And all of this while righteousness is such a central concept and theme in the Book of the Christians, the Bible. Gräbe (2006:451–453) wrote: ‘In our study of the new covenant concept in Paul’s letters we observed that covenant (diathyky) and righteousness/justification (dikaioou, dikaiousis, dikaiosuny) belong to the same semantic domain “establish or confirm a relation”’ (cf. Louw & Nida 1988:451–453). Gräbe (2006:214) refers to how God in ‘his faithfulness and grace allowed Israel to participate’ in his ‘own divine righteousness’ by:

establishing a covenant, that is a community of justice between himself and the people of God. And as the God who justifies he includes the whole of humanity in this community of justice by taking the sin of the whole world on himself as the founder of the new covenant. (the quote from Jüngel 2001:274)

Wilson (2005:156–177) wrote a chapter on the Gospel of Luke and the covenant, using Zechariah’s prophecy as a test case in a book about Biblical, theological and contemporary perspective on God and the Covenant. As Ridderbos ([1962] 1978:288, 315–318, 329) has written then already:

But I mean that God’s kingdom represents something higher than a hierarchy of human values and interests, and that the ‘righteousness of the kingdom’ teaches us to subject everything to this … To put it in one statement, we can therefor say that the fulfillment of the law by Jesus consists in his setting in the light in a matchless way the character of love of the obedience demanded by the law. In this statement love is conceived of as the totalitarian all-embracing self-surrender From such pronouncements, it appears (with ref. to Mt 6:24, the God and Mammon text MN) that the ‘love’ which Jesus demands in the gospel is based on a radical choice. On this level, Jesus’ commandments are meaningful and obligatory as concrete applications of the one great principle of love. This also implies that love is not a law unto itself. Love is the prerequisite and the root of the fulfillment of the law. But it is directed and guided by the divine law as the expression of God’s will. And it is also guided by Jesus’ commandments as applications of this revealed divine law. (Italics by Ridderbos)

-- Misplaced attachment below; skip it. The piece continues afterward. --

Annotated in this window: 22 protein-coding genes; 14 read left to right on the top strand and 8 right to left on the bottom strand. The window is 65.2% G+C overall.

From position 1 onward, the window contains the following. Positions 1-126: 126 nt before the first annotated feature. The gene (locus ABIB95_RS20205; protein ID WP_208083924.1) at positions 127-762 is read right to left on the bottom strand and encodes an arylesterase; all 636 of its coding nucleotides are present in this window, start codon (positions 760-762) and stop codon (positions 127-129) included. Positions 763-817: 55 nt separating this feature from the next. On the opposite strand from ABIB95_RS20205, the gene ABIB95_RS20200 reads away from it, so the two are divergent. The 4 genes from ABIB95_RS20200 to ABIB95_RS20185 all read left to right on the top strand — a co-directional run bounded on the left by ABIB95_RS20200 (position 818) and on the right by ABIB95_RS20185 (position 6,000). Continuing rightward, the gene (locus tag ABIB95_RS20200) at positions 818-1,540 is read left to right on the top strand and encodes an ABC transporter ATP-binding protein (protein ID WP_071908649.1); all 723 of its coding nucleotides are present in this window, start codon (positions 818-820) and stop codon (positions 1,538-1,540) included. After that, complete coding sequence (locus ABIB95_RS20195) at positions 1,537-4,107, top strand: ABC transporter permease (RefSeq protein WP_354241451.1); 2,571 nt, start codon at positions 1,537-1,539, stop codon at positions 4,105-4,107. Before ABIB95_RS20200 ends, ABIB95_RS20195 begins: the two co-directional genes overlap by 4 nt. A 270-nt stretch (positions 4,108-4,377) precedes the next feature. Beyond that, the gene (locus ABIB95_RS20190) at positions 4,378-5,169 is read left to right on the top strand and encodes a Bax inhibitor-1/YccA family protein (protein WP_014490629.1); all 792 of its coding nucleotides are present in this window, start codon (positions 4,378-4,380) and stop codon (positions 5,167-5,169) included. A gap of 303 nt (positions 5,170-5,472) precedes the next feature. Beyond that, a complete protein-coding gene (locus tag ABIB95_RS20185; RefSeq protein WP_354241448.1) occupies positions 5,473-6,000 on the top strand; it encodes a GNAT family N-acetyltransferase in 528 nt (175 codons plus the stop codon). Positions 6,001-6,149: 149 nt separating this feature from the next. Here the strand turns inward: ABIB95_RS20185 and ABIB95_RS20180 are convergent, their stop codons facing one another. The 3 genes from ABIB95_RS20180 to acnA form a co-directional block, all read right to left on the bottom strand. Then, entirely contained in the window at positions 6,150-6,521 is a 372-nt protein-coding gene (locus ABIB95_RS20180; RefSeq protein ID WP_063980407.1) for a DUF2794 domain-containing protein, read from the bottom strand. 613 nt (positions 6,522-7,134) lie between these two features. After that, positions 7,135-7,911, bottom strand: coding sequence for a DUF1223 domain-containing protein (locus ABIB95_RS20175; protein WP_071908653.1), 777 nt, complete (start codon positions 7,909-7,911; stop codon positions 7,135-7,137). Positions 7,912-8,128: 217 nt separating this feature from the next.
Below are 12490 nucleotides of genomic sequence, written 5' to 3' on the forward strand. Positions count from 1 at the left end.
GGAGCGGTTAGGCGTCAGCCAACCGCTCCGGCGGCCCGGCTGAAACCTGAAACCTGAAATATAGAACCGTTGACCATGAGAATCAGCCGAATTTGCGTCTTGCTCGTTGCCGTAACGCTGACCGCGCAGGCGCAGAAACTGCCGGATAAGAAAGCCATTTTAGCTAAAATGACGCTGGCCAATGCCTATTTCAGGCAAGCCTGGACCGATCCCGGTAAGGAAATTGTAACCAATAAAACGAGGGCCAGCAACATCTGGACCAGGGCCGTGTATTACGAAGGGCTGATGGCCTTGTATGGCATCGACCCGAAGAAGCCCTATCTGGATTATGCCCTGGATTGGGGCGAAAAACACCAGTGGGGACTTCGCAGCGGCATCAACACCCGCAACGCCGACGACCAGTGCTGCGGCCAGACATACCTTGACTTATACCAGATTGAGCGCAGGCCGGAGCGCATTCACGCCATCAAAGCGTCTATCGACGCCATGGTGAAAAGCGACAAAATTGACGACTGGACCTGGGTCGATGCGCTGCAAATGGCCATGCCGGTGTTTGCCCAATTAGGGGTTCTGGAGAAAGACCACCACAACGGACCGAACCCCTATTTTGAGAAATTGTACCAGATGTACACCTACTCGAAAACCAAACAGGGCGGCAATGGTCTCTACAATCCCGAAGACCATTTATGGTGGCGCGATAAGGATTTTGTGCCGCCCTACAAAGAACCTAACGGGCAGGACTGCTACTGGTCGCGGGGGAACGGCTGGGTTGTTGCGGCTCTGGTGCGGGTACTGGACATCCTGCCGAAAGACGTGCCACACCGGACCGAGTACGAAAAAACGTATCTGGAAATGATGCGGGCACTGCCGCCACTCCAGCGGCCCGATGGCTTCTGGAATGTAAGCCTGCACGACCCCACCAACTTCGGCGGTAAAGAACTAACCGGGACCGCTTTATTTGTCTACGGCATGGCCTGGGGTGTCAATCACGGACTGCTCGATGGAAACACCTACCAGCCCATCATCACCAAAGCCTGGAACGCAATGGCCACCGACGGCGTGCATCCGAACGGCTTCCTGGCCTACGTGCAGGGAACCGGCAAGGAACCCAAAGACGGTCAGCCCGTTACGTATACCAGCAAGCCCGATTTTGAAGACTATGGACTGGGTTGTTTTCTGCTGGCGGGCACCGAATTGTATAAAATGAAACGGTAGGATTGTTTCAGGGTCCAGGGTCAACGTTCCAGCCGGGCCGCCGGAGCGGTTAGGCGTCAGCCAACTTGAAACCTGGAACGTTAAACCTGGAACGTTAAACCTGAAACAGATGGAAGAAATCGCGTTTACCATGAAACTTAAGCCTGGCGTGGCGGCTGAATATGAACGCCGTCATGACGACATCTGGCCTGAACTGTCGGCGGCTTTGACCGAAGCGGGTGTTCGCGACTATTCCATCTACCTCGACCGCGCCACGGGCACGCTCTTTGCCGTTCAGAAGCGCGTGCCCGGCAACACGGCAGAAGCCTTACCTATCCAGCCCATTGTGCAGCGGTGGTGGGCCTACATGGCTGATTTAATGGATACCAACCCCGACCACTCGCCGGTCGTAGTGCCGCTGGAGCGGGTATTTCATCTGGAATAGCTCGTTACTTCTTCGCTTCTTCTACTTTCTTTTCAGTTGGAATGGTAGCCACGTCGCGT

Fuellenbach (1995:157) wrote:

Justice as a Biblical concept could best be translated as right relations. These relations extend in four directions: to God, to oneself, to one’s neighbor both as individual and as part of society, and to creation as a whole. To be just means first to respect all of one’s relationships with others; namely, in the family, in the clan, in the land, in the world, and in nature. There is justice when everyone respects his or her commitment to others and when everyone is respected and treated fairly in society. Justice in the Bible is therefore primarily a matter of relationship. (cf. also Drew [2000:90–94] for the basic notion of respect when doing righteousness)

When I, as a practical theologian, dare to make a short Biblical excursion, I do so ‘with great fear and trembling’, as Paul did in his ‘coming’ to the Corinthians (1 Cor 2:3). Very much aware of the hermeneutical realities involved, I am however embarking on a short journey, searching for guidance in a ‘discipleship search’ for ‘his righteousness’ – the righteousness of the King. I will do so by focussing on two well-known texts on righteousness, namely, Isaiah 58 and Matthew 25.

Isaiah 58

There are many Biblical texts that are so clear that one is almost afraid that interpretation will cloud the obvious message. Isaiah 58 is such a chapter. My brief attempt below is only to underline, by referring to a few whose subject field it is, how important this chapter is in our understanding of religious life and for doing justice. I lean heavily on the work of Lessing (2014:13–15, 151–157) in my underlining of the meaning.

Lessing (2014:13) refers to the tension between Chapters 1–39 and 40–55 regarding the interpretation of righteous(ness). ‘In 1:21 Zion is called to be righteous and act in righteousness, but fails miserably throughout Isaiah’s first thirty-nine chapters. The nation’s abandonment of its calling is a recurring theme (e.g., 5:1–7; 6–9–13, 8:11–22; 28:1–4; 39:1–8). In spite of it all, though, 1:26–27 affirms that the days are coming when Zion will be called ‘the city of righteousness’ and that those within her who turn from their rebellion will be remembered by ‘righteousness’. How will this happen? Israel will be restored by God’s righteous act and salvation, as explicated throughout Isaiah 40–55, where Yahweh gives grace, salvation, and ‘righteousness’ (54:17) through his’ ‘righteous (53:11) Suffering Servant, who will ‘declare righteous, justify’’.